Saturday, September 24, 2011

baby blankets

To you, these merely a lovely pale yellow, a gentle powder blue, and little palm trees. And really, that's enough. It's enough for them to work in this piece I'm putting together. It's exactly what a little whimsy like this needs.

ship arrives

To me though, these fabrics have enormous sentiment. They are: my childhood security blanket (yellow), my brother's childhood security blanket (blue), and the last little bits of one of the shirts Mom wore so much during that time in my life (the trees). My brother, my mother and me. All in this painting.

If you watch the Reading Rainbow episode with "The Patchwork Quilt" by Valerie Flournoy, you learn about how a REAL quilt is made, with fabric from people's lives. What always stuck with me was the ending, when a piece of the old quilt was put into the new quilt. Somehow this activates the new quilt to me -- it gives it that extra spark of needed life. It gives the new quilt a soul of its own.

It reminds me of other things made up of pieces of existing things. Making new plants from a cutting, or the seeds from last year's plants. Sourdough bread starters that are fed and kept alive rather than made from scratch. Fire lit from a burning stick pulled from someone else's fire. Lighting a whole room by touching one candle to another's flame. Somehow there's comfort in that reliance on what we already have. We took care of it so well that it is still around to give to others. And the more we give it away, the more of it there is.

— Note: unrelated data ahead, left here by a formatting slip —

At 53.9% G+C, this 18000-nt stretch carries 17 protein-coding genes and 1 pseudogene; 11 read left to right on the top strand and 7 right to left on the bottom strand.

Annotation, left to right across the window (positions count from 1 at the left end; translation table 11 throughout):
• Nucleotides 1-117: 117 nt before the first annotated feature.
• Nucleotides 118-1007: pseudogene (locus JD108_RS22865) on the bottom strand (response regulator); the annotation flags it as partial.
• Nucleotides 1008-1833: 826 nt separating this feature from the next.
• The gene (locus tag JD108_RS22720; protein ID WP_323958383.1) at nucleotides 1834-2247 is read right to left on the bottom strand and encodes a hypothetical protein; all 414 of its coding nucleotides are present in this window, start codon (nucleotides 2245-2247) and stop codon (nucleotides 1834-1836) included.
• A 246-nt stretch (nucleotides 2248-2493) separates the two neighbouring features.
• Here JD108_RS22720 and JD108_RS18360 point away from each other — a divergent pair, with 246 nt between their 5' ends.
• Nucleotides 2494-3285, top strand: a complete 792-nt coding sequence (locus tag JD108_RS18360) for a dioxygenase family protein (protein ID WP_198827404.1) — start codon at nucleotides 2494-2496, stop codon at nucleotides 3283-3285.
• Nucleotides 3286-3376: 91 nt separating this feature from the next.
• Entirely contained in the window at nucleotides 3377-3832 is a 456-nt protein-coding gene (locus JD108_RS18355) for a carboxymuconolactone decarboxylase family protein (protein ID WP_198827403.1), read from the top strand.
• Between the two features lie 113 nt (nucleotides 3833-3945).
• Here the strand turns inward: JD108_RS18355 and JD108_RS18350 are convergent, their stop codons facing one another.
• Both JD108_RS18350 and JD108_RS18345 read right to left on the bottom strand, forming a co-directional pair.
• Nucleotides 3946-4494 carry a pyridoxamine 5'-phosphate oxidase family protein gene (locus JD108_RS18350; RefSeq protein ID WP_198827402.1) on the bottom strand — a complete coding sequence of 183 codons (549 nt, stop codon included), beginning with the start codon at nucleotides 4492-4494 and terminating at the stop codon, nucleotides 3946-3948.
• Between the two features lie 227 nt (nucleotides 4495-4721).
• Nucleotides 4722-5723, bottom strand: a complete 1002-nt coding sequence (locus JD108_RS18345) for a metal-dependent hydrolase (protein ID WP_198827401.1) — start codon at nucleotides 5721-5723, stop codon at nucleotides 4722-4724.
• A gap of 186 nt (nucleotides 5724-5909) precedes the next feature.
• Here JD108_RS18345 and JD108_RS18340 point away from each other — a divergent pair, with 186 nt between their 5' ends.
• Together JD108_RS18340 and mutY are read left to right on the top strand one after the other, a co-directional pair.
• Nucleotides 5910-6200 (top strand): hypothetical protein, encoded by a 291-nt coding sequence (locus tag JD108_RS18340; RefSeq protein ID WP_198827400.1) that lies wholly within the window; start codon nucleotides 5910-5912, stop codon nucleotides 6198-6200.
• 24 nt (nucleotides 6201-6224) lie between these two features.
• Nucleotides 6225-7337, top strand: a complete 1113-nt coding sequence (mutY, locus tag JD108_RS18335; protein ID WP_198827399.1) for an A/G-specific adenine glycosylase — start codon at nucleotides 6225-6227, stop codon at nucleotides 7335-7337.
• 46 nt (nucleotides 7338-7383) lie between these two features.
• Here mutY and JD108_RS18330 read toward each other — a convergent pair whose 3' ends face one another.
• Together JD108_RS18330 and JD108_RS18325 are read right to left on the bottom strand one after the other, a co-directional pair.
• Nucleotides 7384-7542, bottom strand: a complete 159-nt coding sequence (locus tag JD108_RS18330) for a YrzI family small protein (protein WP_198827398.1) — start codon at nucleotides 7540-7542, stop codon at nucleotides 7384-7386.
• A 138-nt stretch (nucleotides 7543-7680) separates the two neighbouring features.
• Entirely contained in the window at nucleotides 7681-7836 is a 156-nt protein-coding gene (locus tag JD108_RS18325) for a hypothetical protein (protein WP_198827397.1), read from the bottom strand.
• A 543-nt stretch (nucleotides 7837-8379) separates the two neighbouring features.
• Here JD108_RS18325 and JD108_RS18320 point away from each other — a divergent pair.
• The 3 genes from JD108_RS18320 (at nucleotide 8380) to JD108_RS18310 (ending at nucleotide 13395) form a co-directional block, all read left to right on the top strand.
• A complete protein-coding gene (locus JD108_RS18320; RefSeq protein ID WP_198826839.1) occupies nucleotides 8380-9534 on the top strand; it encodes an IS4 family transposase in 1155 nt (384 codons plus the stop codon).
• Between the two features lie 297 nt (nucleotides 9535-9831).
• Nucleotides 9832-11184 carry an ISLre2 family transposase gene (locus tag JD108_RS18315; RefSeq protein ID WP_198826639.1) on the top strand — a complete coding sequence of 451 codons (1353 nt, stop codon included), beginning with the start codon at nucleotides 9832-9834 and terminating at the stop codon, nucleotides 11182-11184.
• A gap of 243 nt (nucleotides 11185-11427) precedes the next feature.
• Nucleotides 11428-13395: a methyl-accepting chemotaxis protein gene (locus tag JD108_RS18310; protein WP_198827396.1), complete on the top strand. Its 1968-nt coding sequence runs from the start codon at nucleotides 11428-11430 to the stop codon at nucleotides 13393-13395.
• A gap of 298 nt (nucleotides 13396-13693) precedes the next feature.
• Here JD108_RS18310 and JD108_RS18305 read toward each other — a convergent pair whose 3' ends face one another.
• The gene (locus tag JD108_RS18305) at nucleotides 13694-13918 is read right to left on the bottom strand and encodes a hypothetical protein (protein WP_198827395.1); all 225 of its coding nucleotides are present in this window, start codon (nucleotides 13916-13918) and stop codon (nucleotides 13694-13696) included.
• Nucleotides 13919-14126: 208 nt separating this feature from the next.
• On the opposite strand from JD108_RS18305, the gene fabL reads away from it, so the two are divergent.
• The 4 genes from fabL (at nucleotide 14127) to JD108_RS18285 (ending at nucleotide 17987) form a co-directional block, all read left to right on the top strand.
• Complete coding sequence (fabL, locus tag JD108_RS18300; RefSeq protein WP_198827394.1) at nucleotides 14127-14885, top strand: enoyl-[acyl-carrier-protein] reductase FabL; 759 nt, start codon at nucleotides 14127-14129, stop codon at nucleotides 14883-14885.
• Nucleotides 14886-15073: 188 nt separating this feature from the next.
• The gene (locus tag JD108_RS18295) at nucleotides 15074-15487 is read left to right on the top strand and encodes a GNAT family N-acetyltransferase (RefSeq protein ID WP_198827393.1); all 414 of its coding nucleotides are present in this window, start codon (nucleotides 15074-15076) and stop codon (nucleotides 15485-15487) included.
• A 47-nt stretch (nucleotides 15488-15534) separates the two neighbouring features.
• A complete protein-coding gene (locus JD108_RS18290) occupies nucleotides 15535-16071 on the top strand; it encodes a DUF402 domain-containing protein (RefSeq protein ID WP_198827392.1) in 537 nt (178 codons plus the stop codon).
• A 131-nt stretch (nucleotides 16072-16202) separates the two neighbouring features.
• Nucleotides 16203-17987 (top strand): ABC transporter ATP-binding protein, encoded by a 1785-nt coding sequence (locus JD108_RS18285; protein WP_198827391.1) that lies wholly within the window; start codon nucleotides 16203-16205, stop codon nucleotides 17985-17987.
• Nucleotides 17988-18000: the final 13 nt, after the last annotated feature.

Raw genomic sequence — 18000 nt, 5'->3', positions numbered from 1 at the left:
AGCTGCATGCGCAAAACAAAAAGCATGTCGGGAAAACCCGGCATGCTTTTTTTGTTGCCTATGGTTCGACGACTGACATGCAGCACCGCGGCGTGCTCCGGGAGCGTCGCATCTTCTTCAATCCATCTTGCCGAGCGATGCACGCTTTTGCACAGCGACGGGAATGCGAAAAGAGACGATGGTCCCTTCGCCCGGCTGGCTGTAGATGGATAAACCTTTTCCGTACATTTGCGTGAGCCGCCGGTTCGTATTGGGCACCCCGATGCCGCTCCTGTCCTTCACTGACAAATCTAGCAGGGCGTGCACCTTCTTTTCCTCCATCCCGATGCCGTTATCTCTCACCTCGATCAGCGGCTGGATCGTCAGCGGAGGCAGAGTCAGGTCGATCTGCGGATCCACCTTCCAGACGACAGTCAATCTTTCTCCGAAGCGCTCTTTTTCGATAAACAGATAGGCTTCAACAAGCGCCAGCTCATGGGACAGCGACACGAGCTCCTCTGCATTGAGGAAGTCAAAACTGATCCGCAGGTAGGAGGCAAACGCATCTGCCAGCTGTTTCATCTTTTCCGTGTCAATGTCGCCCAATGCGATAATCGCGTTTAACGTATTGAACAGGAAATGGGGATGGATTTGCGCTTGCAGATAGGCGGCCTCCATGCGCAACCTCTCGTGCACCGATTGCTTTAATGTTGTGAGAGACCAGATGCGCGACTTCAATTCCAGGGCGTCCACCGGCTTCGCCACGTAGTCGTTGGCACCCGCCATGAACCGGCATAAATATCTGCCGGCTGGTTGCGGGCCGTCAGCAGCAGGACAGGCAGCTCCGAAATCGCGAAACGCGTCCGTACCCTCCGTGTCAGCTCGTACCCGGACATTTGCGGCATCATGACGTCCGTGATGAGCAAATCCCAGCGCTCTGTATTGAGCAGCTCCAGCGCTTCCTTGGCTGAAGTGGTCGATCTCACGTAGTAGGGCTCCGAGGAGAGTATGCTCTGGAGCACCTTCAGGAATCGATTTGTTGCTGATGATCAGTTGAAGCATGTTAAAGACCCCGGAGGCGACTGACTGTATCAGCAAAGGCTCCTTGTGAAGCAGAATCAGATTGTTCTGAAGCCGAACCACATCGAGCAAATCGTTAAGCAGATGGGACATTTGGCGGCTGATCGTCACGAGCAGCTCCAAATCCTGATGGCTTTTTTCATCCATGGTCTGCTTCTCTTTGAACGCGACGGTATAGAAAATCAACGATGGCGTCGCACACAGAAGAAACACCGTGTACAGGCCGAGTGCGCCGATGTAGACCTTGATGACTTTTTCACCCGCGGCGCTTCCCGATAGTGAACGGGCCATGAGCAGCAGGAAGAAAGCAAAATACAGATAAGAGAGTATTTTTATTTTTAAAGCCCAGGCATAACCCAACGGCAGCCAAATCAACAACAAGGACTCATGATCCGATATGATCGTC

wide shot

If I keep using these dear pieces of fabric in paintings, they aren't going to be more, they will be less and less until they are gone. But on the other hand if I put them on canvas then they are out in the world instead of stuffed into the milk crate on the shelf, so in that way they continue living. Especially if I tell you this story. Then those colors up there are more than just a lovely pale yellow, a gentle powder blue, and little palm trees. They have weight and depth and soul all their own.


As time goes on I get more meaningful fabric (sleeves cut from a button up, those unmendable pajama pants, fabric we used to make the lunch bag) and use it alongside the older fabric. An overlap develops. The line between the fabric from before and the fabric from now blurs until everything I have to work with has value and meaning in an vibrant, pulsing way. And I pour that onto canvas and make pictures of things I love with things I love. And the feeling grows and grows and grows.